I know that as parents (usually moms, but not always), we put so much effort into coordinating outfits and making sure all the details work together for family photos. And that's great! You want everyone to look their best and you want the photos to be cohesive. Nothing wrong with that at all. But then your little one throws a wrench in things. Your daughter doesn't want to wear the bow you picked out and instead wants to wear one that doesn't match at all. Your son wants to wear his Paw Patrol watch that does not fit the aesthetic in any way.
Here's why you should not only be cool with that, but why you should embrace that.
Perfectly curated photos are great. Everyone in beautiful complementary outfits, smiling at the camera, hair perfectly in place, not a runny nose or grumpy face or wrinkled dress in sight. How often is that your real life? I mean, I'm a mom, and I don't know about you, but that is not my reality very often, if ever at all. We might even show up to photos looking put together, but it doesn't take long for my son to find a patch of dirt or mulch to dig in, or a caterpillar to inspect, or a gust of wind to make my hair look less than perfect, or my husband's pants to get dirty because our son wiped his hands off on him.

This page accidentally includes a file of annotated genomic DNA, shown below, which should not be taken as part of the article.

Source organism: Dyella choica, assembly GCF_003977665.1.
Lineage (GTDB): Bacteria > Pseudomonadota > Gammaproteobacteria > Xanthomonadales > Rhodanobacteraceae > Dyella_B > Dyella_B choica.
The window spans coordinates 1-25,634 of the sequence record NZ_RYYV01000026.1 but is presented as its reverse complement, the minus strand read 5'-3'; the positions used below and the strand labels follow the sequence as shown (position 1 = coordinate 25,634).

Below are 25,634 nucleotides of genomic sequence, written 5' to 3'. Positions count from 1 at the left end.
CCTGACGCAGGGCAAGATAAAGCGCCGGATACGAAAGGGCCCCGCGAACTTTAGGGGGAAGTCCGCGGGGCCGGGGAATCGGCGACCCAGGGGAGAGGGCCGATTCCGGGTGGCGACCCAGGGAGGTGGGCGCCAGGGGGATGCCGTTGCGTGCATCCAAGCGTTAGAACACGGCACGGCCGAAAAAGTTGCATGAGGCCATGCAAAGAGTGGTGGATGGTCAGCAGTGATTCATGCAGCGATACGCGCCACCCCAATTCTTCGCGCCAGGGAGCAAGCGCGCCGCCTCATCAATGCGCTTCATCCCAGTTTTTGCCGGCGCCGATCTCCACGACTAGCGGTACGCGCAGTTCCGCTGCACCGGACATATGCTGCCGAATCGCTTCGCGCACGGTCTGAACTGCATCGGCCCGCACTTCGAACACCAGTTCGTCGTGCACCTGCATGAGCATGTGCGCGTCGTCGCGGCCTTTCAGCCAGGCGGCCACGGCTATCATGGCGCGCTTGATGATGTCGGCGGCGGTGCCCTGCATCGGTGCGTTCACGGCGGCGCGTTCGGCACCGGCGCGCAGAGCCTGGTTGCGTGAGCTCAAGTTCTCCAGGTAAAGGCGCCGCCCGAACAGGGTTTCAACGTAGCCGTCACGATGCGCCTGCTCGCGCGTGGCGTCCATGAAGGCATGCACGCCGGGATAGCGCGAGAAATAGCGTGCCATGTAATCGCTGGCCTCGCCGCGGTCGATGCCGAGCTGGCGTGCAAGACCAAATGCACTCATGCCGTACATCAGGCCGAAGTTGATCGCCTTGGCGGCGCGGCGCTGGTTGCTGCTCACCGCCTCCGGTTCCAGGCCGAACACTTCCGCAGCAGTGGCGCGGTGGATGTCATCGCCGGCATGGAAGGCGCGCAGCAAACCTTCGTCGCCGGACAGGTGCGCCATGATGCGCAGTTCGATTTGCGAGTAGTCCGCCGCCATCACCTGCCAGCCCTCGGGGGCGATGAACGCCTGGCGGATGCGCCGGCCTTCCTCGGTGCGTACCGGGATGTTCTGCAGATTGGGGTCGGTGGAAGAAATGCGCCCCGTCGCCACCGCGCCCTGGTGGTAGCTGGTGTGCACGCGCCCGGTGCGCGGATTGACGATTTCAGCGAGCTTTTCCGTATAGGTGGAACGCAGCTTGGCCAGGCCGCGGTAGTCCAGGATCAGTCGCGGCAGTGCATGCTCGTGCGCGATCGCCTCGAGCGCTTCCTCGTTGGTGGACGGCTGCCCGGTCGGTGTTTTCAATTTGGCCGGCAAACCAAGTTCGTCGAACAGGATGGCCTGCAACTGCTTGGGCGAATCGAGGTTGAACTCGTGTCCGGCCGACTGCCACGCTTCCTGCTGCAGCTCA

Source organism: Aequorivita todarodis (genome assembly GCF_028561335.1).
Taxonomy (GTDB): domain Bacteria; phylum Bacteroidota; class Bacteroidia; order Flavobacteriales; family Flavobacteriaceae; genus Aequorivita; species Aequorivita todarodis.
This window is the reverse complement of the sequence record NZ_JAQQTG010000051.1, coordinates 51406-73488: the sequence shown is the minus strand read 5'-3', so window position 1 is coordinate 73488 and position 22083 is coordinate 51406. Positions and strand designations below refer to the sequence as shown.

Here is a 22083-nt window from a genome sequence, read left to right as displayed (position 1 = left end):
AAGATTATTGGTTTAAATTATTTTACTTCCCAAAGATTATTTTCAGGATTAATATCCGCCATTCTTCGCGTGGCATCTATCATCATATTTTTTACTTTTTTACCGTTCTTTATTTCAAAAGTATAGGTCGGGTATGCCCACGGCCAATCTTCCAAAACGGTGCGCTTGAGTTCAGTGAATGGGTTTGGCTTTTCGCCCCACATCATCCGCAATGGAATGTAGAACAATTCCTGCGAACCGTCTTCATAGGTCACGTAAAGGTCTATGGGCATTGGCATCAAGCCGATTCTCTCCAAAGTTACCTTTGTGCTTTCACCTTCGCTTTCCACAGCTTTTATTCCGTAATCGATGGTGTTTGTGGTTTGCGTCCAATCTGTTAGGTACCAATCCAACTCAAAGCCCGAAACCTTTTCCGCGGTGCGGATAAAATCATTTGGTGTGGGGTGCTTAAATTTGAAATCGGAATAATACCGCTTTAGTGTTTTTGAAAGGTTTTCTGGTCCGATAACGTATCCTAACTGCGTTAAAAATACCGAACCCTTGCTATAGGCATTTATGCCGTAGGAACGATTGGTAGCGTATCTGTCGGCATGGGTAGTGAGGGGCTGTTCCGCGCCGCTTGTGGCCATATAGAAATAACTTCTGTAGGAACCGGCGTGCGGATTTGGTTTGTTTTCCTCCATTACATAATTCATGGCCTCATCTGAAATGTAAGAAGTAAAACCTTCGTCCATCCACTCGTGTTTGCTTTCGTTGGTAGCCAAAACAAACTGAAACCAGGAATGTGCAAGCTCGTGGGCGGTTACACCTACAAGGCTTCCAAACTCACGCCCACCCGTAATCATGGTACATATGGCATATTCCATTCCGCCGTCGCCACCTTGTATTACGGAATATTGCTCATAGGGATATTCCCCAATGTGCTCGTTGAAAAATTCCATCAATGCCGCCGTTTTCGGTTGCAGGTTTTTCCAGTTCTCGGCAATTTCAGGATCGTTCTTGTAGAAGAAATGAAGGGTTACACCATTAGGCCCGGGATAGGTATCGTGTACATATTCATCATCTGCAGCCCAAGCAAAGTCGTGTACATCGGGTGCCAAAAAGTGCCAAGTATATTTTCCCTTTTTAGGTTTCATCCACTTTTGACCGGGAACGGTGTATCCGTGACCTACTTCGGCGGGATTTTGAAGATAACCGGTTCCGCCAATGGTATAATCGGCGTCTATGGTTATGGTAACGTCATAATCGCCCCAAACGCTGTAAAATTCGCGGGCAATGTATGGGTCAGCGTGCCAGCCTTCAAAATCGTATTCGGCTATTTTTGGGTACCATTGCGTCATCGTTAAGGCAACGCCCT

All this to say, a few 'perfect' photos are great. But reality is so much more beautiful. I want the photo of my kiddo digging in the dirt. I want the photo of us all a little wrinkled and a little rumpled but full of happiness. I want the photo of us forgetting the curated and focusing on the joy of the moment.
And you know what else? That daughter who chose the mismatched bow, and the son who wants to wear the Paw Patrol watch? You will look back on those photos, and your eye won't be drawn to those elements because they're an eyesore and you wish they weren't there. You will look at those photos years from now and remember what a headstrong kiddo you had who would not take any suggestions for bows, but would rather pick her own. And that will be a fond memory. You won't look at the Paw Patrol watch and think it stands out and ruins the photo. You will remember a kiddo who loved Paw Patrol, but has since grown out of shows like that, but you remember every Pups name and their tag line because you spent hours watching it when they were younger.
When you let your children pick elements of their outfits, or which items to bring along and include in photos, you are also memorializing things that were important to them at a given point in time, and I'm willing to bet that's something you won't regret. Family photos are meant to be true reflections of your family, but in the best light. Does it really hurt to have your family members choose how they want to be reflected?